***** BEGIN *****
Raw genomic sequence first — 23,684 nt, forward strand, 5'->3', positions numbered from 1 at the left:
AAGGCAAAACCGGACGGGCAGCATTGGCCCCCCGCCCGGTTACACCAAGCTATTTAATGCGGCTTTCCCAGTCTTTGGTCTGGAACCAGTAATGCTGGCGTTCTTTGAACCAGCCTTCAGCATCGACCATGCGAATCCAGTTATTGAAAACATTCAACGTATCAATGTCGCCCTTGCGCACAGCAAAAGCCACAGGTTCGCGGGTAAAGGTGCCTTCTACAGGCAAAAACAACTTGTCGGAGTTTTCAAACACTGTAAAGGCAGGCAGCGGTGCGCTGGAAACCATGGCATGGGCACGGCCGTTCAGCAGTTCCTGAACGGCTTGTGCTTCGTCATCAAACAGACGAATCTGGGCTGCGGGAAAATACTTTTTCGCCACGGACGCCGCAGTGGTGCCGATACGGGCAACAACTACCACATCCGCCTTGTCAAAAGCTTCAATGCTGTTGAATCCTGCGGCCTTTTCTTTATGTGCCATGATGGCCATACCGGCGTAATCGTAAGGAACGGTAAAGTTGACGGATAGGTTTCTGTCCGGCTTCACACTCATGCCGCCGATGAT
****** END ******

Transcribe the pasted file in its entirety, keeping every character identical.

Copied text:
Raw genomic sequence first — 23,684 nt, forward strand, 5'->3', positions numbered from 1 at the left:
AAGGCAAAACCGGACGGGCAGCATTGGCCCCCCGCCCGGTTACACCAAGCTATTTAATGCGGCTTTCCCAGTCTTTGGTCTGGAACCAGTAATGCTGGCGTTCTTTGAACCAGCCTTCAGCATCGACCATGCGAATCCAGTTATTGAAAACATTCAACGTATCAATGTCGCCCTTGCGCACAGCAAAAGCCACAGGTTCGCGGGTAAAGGTGCCTTCTACAGGCAAAAACAACTTGTCGGAGTTTTCAAACACTGTAAAGGCAGGCAGCGGTGCGCTGGAAACCATGGCATGGGCACGGCCGTTCAGCAGTTCCTGAACGGCTTGTGCTTCGTCATCAAACAGACGAATCTGGGCTGCGGGAAAATACTTTTTCGCCACGGACGCCGCAGTGGTGCCGATACGGGCAACAACTACCACATCCGCCTTGTCAAAAGCTTCAATGCTGTTGAATCCTGCGGCCTTTTCTTTATGTGCCATGATGGCCATACCGGCGTAATCGTAAGGAACGGTAAAGTTGACGGATAGGTTTCTGTCCGGCTTCACACTCATGCCGCCGATGAT